As I wrote the names of children who had died from school-related gun violence on a poster board, the white space disappeared. My kids, 6 and 11, clutched markers beside me. We were preparing for The March For Our Lives. In the 19 years since the Columbine massacre, nothing seems to have changed, and when the students of Parkland called the nation to action over "The 17," I knew we had to be there in support. We prepped our signs, and got in the car, but in the end, we didn't make it. I learned that, on the road to change, you can't protest every time; you will have to sit some events out. For every 200,000 people who show up to their Capitol to protest, there will be families, mothers who almost made it, but didn't; those who are there in solidarity.
My children are growing up in a world where the practice of active shooter drills is commonplace. Their very lives depend on how quiet they can be while squatting over a toilet during a required drill. Every time another fatal incident is flashed across the news, I — like many others — feel the innate need to protect the children by any means possible. Sometimes that means calling representatives or donating to an organization like Everytown — an organization fighting to change gun laws. Other times, it means lending your physical body and voice to a march like the one that rocked D.C. this past Saturday. But for some people, there are barriers to participation — accessibility, mental health issues, transportation, childcare, exhaustion, and level of privilege, among others.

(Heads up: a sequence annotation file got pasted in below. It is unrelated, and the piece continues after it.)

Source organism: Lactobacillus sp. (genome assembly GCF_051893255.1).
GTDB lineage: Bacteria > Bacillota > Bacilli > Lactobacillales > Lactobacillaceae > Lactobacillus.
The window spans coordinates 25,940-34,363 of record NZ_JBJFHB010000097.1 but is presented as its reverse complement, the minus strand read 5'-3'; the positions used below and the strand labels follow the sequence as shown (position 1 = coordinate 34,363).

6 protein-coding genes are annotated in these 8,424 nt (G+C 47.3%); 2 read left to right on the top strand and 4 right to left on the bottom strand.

"'A Day Without A Woman' is a strike for privileged protesters," wrote the L.A. Times of the Woman's March-organized strike in 2017. The author noted that working-class women don't have the ability to walk off their jobs where there is no stability, or forgo pay where they are earning an hourly wage. This week, the New York Times reported on early death among activists in the Black Lives Matter movement, writing, "An essential part of activism these days ... is ensuring that they and their comrades work through all the stress." The work of activism is hard on you, and the #NeverAgain movement, which focuses on children — on families ‚ requires this work of those who have the least spare time — just 17 minutes a day of me-time, per the Daily Mail — and who also carry a heavy emotional burden.